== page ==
- File Size: 2471 KB
- Print Length: 54 pages
- Simultaneous Device Usage: Unlimited
- Publisher: Ultraculture Incorporated (January 25, 2015)
- Publication Date: January 25, 2015
- Sold by: Amazon Digital Services LLC
- Language: English
- ASIN: B00SRMFDAK
- Text-to-Speech: Enabled
- Word Wise: Enabled
- Lending: Enabled
- Amazon Best Sellers Rank: #359,440 Paid in Kindle Store (See Top 100 Paid in Kindle Store)
The Angelic Reformation: John Dee, Enochian Magick & the Occult Roots of Empire Kindle Edition
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The Angelic Reformation: John Dee, Enochian Magick & the Occult Roots of Empire is about Queen Elisabeth I's court astrologer, Dr. John Dee and his influence on the modern world and the western Magickal/Esoteric tradition. Louv (it seems to me) comes at this from the perspective of somone well versed in the western magickal tradition, both in theory and practice, and therefore lends a unique perspective to Dee's life and work. This is because a lot of occult writing and concepts will not make a lot of sense unless one has explored them in practice and so developed an occult bullS*** filter and an understanding of "twilight language".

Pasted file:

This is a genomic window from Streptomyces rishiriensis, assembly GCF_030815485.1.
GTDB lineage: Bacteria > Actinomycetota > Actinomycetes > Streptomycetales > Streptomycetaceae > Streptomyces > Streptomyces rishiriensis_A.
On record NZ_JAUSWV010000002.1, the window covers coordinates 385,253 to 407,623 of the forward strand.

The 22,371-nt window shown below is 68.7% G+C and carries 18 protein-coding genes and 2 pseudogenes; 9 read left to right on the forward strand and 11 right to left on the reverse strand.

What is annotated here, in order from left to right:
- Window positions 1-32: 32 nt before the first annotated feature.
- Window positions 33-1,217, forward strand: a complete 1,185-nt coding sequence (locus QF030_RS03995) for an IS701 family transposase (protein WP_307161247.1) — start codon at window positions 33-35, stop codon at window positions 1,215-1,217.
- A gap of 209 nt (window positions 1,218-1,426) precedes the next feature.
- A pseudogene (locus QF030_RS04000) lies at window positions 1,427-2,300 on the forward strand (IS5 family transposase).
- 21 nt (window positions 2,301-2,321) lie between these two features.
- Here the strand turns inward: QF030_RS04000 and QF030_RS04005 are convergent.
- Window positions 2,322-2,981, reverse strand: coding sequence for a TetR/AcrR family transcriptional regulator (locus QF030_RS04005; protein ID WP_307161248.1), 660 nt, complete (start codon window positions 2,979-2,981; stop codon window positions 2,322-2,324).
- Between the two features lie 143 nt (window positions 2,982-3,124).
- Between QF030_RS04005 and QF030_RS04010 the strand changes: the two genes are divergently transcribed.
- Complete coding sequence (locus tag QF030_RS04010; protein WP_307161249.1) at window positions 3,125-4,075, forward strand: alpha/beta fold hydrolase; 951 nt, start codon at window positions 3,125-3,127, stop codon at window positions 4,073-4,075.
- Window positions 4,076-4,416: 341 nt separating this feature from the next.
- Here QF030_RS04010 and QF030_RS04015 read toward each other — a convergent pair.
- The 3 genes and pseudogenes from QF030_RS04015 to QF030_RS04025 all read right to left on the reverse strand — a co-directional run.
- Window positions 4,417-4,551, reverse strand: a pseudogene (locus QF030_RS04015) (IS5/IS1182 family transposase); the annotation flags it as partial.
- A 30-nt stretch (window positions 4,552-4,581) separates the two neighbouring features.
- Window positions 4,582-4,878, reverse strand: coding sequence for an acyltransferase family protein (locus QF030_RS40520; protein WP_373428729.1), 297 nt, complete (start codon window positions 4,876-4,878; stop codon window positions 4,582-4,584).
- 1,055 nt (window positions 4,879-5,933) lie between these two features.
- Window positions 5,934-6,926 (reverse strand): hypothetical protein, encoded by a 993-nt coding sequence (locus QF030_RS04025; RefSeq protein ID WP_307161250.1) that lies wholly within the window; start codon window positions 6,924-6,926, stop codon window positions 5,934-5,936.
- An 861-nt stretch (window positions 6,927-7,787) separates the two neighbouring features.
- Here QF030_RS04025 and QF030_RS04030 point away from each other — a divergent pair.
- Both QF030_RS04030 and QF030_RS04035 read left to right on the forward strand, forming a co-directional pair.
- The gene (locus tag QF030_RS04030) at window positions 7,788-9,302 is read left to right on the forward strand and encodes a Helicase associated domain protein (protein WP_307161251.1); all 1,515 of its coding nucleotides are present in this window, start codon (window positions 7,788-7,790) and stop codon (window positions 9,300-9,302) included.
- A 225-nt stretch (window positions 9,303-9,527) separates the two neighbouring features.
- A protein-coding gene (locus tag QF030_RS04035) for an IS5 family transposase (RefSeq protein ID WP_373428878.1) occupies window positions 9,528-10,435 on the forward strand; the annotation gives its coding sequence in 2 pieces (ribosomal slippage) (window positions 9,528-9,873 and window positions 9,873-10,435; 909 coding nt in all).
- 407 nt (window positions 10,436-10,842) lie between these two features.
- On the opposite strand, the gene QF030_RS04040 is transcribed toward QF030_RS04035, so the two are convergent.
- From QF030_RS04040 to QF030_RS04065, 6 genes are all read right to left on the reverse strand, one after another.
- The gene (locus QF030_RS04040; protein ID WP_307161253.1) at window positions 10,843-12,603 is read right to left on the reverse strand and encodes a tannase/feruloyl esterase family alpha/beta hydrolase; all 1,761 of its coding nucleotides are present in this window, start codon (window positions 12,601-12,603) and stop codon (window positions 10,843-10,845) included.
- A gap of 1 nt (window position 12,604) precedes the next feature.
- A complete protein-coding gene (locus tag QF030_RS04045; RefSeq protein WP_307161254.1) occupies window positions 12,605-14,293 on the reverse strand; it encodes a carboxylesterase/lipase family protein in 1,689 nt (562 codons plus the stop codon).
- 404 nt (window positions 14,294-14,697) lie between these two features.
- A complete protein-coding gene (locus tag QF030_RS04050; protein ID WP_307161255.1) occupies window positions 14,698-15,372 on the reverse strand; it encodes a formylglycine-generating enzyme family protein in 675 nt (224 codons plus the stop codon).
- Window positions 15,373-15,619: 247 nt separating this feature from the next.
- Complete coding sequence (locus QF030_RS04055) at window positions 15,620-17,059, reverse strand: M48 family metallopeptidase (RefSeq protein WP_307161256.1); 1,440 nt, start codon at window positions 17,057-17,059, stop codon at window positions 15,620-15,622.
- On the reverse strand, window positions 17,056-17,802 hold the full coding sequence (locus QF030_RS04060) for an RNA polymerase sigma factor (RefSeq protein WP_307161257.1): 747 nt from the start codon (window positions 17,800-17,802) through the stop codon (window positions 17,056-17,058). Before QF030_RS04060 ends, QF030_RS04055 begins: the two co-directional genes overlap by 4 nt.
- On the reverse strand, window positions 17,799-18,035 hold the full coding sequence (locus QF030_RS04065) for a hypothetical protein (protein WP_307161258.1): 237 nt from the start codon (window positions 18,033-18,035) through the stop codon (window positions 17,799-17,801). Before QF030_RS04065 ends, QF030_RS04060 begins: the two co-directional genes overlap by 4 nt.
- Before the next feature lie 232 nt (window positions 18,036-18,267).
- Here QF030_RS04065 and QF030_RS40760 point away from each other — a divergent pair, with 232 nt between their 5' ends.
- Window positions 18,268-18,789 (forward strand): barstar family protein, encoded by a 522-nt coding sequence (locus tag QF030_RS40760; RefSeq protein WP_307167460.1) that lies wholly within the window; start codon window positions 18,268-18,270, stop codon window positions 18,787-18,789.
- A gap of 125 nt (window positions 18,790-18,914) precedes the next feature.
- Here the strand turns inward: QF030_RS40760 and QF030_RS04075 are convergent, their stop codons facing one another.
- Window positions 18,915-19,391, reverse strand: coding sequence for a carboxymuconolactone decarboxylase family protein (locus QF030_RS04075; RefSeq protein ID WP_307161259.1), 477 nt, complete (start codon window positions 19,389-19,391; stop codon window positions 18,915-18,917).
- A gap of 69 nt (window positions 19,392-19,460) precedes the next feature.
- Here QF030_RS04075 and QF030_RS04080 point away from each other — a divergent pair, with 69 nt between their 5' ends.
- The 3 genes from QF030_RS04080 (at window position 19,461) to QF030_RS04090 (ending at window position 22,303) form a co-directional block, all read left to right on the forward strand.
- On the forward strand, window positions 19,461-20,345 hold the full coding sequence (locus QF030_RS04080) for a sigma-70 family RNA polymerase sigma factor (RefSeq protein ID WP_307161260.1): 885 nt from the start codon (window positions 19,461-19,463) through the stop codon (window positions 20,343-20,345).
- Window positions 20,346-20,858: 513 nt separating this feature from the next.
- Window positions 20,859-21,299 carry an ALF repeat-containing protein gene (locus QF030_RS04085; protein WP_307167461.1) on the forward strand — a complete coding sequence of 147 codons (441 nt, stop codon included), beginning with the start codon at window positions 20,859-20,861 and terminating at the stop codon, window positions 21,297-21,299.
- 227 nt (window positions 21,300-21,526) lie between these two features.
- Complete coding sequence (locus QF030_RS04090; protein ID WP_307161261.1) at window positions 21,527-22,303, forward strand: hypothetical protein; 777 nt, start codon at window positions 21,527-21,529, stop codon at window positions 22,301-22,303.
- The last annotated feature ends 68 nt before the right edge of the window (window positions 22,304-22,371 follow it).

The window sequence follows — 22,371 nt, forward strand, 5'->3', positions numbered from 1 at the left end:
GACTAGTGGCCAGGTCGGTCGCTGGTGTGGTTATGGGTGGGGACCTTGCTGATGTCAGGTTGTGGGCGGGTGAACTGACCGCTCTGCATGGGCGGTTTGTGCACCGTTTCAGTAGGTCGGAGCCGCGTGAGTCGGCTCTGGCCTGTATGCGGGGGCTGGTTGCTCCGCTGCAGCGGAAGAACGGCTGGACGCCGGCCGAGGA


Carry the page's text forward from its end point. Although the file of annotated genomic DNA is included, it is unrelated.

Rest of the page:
Like Giordano Bruno, Dee was a man both of science and of spirituality/mysticism/magic. He was one of the last great explorers and scholars to straddle the line between the spiritual and the profane before the schism of "enlightenment" and was one of the most (if not the most) knowledgeable men of his time, basically knowing most of what that could be learnt through books and academic study. Dee influenced the forming of the British Empire, the dissemination of mathematics to the common people of Britain and many other achievements, but none as weird as that of Enochian magick, received through the magickal workings of Dee and Edward Kelley.
This book also explores how John Dee and his many important contributions to western society and historical trajectory (read: the British Empire) have mostly been expunged from the historical records for political and fundamentalist religious reasons (which is always good for suppressing information).
I wholeheartedly recommend this book to anyone interested in the occult, John Dee or just history in general. Git u one!
Any inaccuracies in this review should reflect my ignorance and not be laid at the feet of the author.